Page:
Free Hospital EMR and EHR Newsletter Want to receive the latest news on EMR, Meaningful Use, ARRA and Healthcare IT sent straight to your email? Join thousands of healthcare pros who subscribe to Hospital EMR and EHR for FREE!

Electronic Health Records – Is Your Organization Committed to Adoption or Just Implementation?

Posted on September 13, 2018 I Written By

The following is a guest blog post by Heather Haugen PhD from Atos Digital Health Solutions.

Several years ago, a reputable IT vendor offered our organization a trial version of their software in exchange for our feedback. The software provided equipment monitoring that would be valuable to us. Initially, we were excited because the functionality aligned with our needs and the application was robust enough to grow with us. It seemed that the software would fulfill our need. The new software system served IT directly, so our Director of IT led the implementation and kept our senior management team updated on the progress. We were impatient to get access to the dashboard of data the vendor promised. But months later, we were still waiting.

The price tag had lured us in, but we quickly realized the high cost in maintenance and labor required to make the application truly valuable. This story drives home a concept that we all understand, but often overlook; sometimes we underestimate the “care and feeding” required to maintain a valuable investment, putting the entire project at risk. In fact, we all need to remember the importance of sustainability after the initial excitement about an investment’s value. It is common to under-appreciate the effort it will take to maintain the value of our investments.

Let’s consider the shift in thinking required to move from implementing an Electronic Health Record to maintaining high levels of adoption over the life of the application. Many organizations focus on the implementation cost without truly appreciating the long-term cost of maintaining these large, complex systems.  We often see this in healthcare organizations, no matter what size.  Costs that are often underestimated include IT resources required for system maintenance; recruiting and retaining talent for new areas; ongoing training for new employees; upgrades for resources, training, and hardware; time and resources for optimizing systems and workflow; and expertise in finance and reporting needed to gain the value promised by the EHR.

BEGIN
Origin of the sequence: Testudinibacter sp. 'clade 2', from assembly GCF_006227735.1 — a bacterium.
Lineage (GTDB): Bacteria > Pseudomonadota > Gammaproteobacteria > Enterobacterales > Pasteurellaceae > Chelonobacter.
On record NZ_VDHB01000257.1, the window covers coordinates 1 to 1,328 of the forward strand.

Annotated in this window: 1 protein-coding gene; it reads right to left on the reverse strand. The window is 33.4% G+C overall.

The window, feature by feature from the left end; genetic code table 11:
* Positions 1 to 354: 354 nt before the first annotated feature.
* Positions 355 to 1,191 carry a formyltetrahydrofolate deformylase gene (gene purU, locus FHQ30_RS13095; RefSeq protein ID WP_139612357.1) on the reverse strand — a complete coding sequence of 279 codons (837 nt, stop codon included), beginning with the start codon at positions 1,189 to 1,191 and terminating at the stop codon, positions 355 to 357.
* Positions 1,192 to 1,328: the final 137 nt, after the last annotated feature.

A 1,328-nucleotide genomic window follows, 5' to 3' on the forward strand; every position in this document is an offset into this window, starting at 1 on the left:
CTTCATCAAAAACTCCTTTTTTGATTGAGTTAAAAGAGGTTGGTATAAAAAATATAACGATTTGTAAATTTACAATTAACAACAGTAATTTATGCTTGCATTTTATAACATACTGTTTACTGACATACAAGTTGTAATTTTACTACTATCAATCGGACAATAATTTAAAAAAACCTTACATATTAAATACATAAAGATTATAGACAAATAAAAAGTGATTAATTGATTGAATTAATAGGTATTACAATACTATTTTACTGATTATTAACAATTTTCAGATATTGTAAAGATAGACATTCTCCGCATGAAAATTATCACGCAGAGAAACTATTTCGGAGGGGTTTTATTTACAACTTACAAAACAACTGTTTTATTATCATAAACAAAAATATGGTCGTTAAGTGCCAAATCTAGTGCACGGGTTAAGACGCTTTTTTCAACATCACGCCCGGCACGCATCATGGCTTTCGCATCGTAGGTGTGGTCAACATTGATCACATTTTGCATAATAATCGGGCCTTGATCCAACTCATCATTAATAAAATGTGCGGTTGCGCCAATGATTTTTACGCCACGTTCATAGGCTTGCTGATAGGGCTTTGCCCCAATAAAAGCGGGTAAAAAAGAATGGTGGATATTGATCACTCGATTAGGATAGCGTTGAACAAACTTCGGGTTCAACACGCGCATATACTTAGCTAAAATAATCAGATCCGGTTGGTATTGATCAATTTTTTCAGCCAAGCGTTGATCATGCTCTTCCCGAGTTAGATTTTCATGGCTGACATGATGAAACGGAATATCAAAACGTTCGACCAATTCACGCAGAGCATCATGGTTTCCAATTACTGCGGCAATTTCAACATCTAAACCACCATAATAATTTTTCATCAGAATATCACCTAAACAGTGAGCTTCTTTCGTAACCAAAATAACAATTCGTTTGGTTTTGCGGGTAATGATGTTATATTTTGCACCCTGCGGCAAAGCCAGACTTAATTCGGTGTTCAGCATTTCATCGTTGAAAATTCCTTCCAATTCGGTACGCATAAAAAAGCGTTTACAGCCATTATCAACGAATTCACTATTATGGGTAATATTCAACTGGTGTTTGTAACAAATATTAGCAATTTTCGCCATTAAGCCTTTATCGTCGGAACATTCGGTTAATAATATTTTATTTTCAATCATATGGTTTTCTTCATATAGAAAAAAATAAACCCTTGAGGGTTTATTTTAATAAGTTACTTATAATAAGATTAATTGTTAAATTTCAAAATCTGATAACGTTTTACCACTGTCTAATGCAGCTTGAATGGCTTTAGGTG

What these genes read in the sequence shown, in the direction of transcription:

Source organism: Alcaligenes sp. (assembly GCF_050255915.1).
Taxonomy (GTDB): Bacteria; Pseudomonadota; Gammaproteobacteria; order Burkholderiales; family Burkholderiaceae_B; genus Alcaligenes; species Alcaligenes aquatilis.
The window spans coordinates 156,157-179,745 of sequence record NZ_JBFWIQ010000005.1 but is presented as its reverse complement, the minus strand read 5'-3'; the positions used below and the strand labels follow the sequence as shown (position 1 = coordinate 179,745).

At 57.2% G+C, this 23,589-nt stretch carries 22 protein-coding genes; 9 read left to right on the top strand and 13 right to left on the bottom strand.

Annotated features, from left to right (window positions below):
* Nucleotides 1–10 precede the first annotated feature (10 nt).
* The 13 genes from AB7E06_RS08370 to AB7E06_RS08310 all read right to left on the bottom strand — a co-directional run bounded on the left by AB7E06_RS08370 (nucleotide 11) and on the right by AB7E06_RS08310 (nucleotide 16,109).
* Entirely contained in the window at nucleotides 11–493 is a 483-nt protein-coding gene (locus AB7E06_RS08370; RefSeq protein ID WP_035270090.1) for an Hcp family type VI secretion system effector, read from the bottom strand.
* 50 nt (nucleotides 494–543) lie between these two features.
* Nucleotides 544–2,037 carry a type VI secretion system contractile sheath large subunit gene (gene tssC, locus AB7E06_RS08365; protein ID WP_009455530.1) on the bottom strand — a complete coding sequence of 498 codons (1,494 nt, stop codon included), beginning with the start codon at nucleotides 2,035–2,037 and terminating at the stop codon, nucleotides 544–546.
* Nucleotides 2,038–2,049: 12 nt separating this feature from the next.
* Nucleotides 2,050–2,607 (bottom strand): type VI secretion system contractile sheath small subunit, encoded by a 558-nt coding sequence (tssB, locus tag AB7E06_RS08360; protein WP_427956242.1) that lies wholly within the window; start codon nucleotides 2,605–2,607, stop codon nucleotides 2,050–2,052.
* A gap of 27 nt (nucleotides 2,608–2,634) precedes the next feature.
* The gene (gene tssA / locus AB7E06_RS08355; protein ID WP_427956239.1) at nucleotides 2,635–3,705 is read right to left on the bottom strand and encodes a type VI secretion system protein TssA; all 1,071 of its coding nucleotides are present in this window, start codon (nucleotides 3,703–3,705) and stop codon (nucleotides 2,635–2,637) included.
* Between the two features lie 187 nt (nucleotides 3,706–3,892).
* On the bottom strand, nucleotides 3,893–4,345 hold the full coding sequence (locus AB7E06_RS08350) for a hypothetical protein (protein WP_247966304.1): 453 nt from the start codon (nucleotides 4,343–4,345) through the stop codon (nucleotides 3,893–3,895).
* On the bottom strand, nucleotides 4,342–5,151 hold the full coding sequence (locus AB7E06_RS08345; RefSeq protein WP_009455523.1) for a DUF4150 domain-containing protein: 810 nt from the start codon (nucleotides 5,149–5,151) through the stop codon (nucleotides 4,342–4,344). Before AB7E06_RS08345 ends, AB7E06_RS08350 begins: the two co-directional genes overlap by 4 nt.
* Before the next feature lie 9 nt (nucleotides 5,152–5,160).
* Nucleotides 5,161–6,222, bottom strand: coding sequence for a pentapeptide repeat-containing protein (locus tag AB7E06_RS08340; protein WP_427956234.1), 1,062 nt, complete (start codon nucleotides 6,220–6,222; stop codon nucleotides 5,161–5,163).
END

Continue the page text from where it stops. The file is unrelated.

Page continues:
In the world of EHR adoption, we often spend too much time focusing solely on implementing new software solutions. We know how to prepare well for the go-live event, but after go-live, organizations typically discontinue the investment of time and resources required to see the process through to the adoption phase. When this happens, users tend to fall back on work-arounds and ineffective workflows, and new users receive insufficient training. The process of adoption requires a radically different discipline, where the real effort begins at go-live.

After we successfully implement a new technology, our tendency is to move on to the next project. In a world where it is common to juggle multiple projects, we actually feel some relief in moving it off our list of highest priorities. What we need is a plan to sustain the long-term changes required.  A sustainment plan addresses two important areas. First, it establishes how the organization will support the end users’ ongoing needs for the life of the application. This includes communication, education and maintenance of materials and resources. Second, it establishes how and when metrics will be collected to assess end user adoption and performance. By planning and executing a sustainment plan, we can avoid the steady deterioration in end user adoption that otherwise occurs over time.

Effective sustainability plans require resources, time, and money. Keep in mind that adoption is never static; it is continually either improving or degrading in the organization.  Without a plan for training sustainment, a series of upgrades can quickly lead to decreased proficiency among end users, completely eroding the value of the application over time. Leadership must plan for and fund the investment in sustainment because the ultimate goal is improved performance. Many organizations only achieve modest adoption levels after a go-live event. To truly achieve sustained adoption levels, it takes relentless focus on improving quality of care, patient safety, and financial outcomes. The most successful sustainability plans are part of the organization’s initial budgeting and planning stages for EHR.